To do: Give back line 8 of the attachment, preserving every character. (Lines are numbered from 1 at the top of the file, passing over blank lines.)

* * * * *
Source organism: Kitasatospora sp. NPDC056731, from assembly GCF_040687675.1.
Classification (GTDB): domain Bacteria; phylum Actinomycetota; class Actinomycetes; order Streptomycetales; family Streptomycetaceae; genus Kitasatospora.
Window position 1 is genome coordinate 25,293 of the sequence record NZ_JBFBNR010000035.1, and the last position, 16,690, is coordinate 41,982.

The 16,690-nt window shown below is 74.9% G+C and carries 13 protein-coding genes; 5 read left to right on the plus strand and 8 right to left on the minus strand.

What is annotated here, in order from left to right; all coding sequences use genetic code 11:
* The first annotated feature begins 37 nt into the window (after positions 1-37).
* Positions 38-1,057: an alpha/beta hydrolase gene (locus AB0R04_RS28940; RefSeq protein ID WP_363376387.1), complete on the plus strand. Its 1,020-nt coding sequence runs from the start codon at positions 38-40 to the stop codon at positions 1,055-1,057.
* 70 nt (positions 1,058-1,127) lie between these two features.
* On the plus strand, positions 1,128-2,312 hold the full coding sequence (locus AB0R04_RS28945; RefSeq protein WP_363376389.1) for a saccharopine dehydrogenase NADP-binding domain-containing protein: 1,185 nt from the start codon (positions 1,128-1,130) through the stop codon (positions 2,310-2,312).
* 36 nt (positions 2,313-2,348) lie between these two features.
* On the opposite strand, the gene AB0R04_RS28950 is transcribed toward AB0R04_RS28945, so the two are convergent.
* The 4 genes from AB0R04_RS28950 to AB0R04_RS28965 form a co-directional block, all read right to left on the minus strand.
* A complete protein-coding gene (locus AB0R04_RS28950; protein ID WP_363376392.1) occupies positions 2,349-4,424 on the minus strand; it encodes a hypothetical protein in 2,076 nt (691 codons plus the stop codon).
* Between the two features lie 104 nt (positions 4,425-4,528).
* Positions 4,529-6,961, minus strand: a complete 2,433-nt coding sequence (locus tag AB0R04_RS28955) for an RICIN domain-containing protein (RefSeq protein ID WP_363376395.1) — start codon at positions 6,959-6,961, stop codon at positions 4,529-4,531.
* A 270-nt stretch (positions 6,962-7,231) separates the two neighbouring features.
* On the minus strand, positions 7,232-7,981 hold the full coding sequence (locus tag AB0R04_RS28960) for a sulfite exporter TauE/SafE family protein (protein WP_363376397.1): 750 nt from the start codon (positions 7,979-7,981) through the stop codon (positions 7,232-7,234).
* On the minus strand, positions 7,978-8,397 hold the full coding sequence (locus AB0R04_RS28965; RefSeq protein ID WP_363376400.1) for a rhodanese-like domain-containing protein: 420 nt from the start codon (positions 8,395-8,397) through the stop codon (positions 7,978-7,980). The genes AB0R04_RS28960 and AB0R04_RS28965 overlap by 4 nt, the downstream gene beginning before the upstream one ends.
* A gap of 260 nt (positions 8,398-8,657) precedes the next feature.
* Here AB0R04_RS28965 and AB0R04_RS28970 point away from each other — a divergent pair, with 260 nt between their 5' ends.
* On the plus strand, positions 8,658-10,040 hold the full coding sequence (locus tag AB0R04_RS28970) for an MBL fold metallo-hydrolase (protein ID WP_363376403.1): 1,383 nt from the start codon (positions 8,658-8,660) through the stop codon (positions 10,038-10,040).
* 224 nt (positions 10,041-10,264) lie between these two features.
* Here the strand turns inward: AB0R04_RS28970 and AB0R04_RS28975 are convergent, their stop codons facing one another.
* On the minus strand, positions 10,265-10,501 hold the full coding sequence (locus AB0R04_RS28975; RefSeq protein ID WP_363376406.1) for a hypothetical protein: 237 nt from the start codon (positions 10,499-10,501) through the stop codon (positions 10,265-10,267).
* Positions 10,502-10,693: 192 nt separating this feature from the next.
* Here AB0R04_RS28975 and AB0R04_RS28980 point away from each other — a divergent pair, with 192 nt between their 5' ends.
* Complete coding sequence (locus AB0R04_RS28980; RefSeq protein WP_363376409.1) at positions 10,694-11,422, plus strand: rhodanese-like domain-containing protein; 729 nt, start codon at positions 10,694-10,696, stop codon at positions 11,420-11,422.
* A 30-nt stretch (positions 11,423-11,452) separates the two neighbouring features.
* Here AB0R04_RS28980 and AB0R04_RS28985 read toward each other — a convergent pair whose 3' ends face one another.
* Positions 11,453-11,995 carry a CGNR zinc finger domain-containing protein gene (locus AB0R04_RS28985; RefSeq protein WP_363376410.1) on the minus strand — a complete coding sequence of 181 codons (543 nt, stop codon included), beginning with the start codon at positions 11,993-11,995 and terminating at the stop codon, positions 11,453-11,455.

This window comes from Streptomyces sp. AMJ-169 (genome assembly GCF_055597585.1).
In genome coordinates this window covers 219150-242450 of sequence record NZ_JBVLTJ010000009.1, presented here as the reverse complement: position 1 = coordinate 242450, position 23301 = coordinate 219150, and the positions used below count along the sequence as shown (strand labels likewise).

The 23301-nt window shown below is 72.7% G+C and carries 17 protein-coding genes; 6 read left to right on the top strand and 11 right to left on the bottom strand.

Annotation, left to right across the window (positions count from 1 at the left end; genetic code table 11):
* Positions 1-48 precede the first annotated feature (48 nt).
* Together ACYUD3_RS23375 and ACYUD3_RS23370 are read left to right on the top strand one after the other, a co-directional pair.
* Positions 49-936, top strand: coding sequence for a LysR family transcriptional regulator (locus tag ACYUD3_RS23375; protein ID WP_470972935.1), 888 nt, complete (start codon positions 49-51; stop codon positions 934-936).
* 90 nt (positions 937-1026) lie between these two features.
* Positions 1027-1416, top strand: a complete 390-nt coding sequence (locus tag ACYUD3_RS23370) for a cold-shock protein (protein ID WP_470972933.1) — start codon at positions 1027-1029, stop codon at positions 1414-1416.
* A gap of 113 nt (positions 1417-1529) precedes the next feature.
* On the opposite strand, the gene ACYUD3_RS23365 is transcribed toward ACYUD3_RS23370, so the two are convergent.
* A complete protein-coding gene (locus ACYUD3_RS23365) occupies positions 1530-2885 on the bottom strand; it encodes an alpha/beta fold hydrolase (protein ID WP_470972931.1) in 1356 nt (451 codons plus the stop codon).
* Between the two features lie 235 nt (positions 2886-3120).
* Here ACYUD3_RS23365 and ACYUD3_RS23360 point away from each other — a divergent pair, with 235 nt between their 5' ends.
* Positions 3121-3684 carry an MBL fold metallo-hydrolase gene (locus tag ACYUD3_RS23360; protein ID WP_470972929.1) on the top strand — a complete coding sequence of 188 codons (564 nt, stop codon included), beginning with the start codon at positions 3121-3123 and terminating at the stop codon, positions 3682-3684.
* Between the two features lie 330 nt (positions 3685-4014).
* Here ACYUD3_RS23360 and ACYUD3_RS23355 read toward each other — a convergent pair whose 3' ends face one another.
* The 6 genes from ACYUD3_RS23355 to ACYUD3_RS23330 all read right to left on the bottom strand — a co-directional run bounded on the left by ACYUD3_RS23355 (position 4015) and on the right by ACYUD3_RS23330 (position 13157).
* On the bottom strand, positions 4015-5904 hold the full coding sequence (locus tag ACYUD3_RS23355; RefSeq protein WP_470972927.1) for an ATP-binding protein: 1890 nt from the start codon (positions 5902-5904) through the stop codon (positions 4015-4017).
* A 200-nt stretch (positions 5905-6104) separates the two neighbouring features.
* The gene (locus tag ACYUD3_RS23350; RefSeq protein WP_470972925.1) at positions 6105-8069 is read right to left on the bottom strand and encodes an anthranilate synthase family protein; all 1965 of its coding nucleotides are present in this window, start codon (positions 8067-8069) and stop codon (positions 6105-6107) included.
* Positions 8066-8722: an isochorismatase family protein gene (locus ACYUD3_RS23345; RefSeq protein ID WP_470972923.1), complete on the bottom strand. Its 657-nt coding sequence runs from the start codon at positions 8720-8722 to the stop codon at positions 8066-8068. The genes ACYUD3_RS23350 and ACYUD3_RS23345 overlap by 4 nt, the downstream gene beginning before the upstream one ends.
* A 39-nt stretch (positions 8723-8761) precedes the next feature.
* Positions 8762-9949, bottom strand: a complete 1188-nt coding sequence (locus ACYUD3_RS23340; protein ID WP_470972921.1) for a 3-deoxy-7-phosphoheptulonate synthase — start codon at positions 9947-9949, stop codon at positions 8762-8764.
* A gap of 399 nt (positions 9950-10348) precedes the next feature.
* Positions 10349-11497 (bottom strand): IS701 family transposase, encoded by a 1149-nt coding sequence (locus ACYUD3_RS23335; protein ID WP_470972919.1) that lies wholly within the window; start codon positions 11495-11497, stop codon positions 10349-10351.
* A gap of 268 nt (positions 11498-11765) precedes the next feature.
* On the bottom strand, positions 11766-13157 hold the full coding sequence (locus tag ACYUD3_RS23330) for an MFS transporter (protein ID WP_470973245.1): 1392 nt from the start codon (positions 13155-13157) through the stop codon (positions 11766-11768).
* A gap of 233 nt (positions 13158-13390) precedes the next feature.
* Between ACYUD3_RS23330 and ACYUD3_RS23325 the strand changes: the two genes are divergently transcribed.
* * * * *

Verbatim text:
* 70 nt (positions 1,058-1,127) lie between these two features.